At times, democracy had been abandoned altogether by some political parties and political groups which couldn’t shake off the habit of losing at the polls. Instead of relying on constitutional means, they took to the streets to incite political turmoil which provided a pretext for the military to stage a coup.
Military coups, 17 in all, have been staged with the sole purpose of usurping people’s power that could not be obtained by democratic means. Corruption, instability, insurgency, and mismanagement have often been cited as the pretexts for the coups. The new Thai army chief, who just assumed office on October 1 this year, was unequivocal when he said that he would stage a military coup for the reasons mentioned above.
Although military coups are never out of fashion in Thailand, the pressure exerted by the Thai people and the international community has forced the military to engage the paralegals, or ‘neti borikorn’ in Thai language, to craft a constitution and enabling laws that would minimize electoral gains by the democratic camp in the general elections and ensure the victory of the junta-nominated parties and, hence, the continuity of semi-authoritarianism.
As Thailand is gearing up for a general election scheduled for February, the junta, which came to power through 2014 military coup that toppled the legally-elected government of Yingluck Shinawatra, has made a head start by allowing junta-nominated political parties to be formed to contest in the election with the aim of supporting the ambitions of the junta leader, currently the prime minister, to serve another tenure as an elected prime minister.
If the junta can pull off a victory at the polls or successfully manipulate post-election parliamentary process, Thailand will have a constitutionally acquired authoritarianism not too different from Hugo Chavez’s victory in Venezuela in 1998. The junta can also find comfort in the fact that there are many more countries where the democratic process has been subverted to usher in semi-dictatorships such as Ukraine, Turkey, Nicaragua, Georgia, Hungary, and Peru.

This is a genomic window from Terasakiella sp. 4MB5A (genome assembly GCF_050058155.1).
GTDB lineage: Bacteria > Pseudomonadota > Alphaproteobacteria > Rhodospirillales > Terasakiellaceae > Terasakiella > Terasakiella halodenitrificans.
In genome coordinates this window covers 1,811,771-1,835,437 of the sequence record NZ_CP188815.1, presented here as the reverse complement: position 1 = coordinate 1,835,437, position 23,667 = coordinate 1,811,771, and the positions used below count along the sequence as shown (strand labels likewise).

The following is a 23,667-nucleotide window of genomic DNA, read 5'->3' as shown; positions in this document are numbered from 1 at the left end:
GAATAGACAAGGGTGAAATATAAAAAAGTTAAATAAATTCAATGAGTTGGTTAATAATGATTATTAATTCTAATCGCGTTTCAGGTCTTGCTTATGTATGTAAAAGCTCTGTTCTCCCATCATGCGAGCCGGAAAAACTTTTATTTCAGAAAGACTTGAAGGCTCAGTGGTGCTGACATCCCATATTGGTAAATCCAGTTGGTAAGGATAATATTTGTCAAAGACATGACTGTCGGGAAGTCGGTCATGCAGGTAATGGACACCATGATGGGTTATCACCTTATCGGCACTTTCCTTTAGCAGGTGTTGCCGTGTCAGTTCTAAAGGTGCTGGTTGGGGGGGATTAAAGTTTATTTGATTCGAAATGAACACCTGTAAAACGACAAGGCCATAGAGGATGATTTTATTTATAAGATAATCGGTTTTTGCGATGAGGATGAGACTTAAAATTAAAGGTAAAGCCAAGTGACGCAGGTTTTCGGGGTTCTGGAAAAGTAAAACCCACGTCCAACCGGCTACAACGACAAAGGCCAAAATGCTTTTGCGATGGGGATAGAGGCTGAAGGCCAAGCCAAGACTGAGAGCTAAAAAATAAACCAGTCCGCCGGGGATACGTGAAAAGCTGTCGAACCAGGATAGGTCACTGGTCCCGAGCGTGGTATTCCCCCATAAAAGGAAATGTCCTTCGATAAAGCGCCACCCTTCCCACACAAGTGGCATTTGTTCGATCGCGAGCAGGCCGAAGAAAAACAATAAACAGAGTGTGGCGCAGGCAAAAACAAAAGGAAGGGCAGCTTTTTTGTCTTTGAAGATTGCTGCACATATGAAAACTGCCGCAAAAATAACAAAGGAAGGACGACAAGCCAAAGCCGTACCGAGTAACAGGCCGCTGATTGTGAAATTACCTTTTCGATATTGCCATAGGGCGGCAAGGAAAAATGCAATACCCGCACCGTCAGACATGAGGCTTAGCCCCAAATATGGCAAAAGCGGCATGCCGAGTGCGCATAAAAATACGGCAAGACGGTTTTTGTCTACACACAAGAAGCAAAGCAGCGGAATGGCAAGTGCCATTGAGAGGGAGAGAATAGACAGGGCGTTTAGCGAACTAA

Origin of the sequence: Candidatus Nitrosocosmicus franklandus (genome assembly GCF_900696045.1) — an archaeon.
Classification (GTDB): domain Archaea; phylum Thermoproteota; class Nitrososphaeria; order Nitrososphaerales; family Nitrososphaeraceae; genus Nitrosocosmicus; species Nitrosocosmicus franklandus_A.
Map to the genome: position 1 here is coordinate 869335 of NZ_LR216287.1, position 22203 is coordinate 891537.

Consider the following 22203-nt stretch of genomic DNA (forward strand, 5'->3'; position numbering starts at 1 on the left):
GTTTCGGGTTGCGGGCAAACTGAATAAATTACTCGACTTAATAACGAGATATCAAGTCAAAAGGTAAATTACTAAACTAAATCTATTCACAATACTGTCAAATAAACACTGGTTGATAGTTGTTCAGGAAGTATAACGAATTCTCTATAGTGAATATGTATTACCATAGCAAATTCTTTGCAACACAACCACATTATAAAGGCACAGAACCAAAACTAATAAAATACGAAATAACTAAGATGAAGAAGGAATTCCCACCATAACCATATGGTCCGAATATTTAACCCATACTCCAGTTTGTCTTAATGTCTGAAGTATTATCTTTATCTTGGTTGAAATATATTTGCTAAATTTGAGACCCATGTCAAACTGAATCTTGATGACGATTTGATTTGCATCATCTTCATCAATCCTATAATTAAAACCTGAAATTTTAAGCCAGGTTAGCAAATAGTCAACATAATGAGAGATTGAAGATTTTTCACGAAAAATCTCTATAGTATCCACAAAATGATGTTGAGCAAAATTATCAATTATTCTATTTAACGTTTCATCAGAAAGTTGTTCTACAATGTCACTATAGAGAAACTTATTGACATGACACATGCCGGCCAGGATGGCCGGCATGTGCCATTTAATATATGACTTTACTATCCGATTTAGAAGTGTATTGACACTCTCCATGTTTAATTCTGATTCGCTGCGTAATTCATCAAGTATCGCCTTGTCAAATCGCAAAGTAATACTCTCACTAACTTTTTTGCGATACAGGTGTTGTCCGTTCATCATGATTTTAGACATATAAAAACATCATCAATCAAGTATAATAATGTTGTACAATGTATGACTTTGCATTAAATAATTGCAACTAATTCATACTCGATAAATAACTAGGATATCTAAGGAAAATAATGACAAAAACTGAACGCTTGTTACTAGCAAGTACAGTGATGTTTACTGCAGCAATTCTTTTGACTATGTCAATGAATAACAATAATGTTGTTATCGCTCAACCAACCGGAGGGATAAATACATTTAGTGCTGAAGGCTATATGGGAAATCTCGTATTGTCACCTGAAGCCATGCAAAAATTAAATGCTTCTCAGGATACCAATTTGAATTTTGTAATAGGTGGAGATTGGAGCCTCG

A Thai authoritarian government that hijacks democracy through elections will be imperceptible to most people and could earn hard-sought recognition from the international community. However, the application of a political ‘litmus test’ can peel through the layers of deceptions and help reveal a true nature of authoritarianism. Some of the useful criteria for identifying authoritarianism under the cloak of democracy are as follows:
Giving lip service to democratic principles while applying undemocratic measures such as restricting civil and political rights and violating individual liberty and freedom and human rights.
Harassing opposition parties and groups by criminalizing them as subversives, criminals, national security threats.
Eliminating rival political parties with baseless claim of violation of the law, disqualifying them from full participation in the political arena, and even dissolving them for frivolous reasons.
Sponsoring mob attacks on political opponents.
Shutting down media and civil societies for being critical of the government.
While some Southeast Asian countries have left their authoritarian vestiges behind them to enjoy the fruits of democracy, Thailand is walking backward into the future by its attempt at legitimizing authoritarianism. Democracy in Thailand is fragile as the Thai people have not been inoculated with a democratic political culture to resist the spread of genetically modified authoritarianism. A land contaminated by the fruits of a poison tree is no fertile ground for democracy.
Pithaya Pookaman is a retired Thai ambassador living in Bangkok. He is a regular contributor to Asia Sentinel.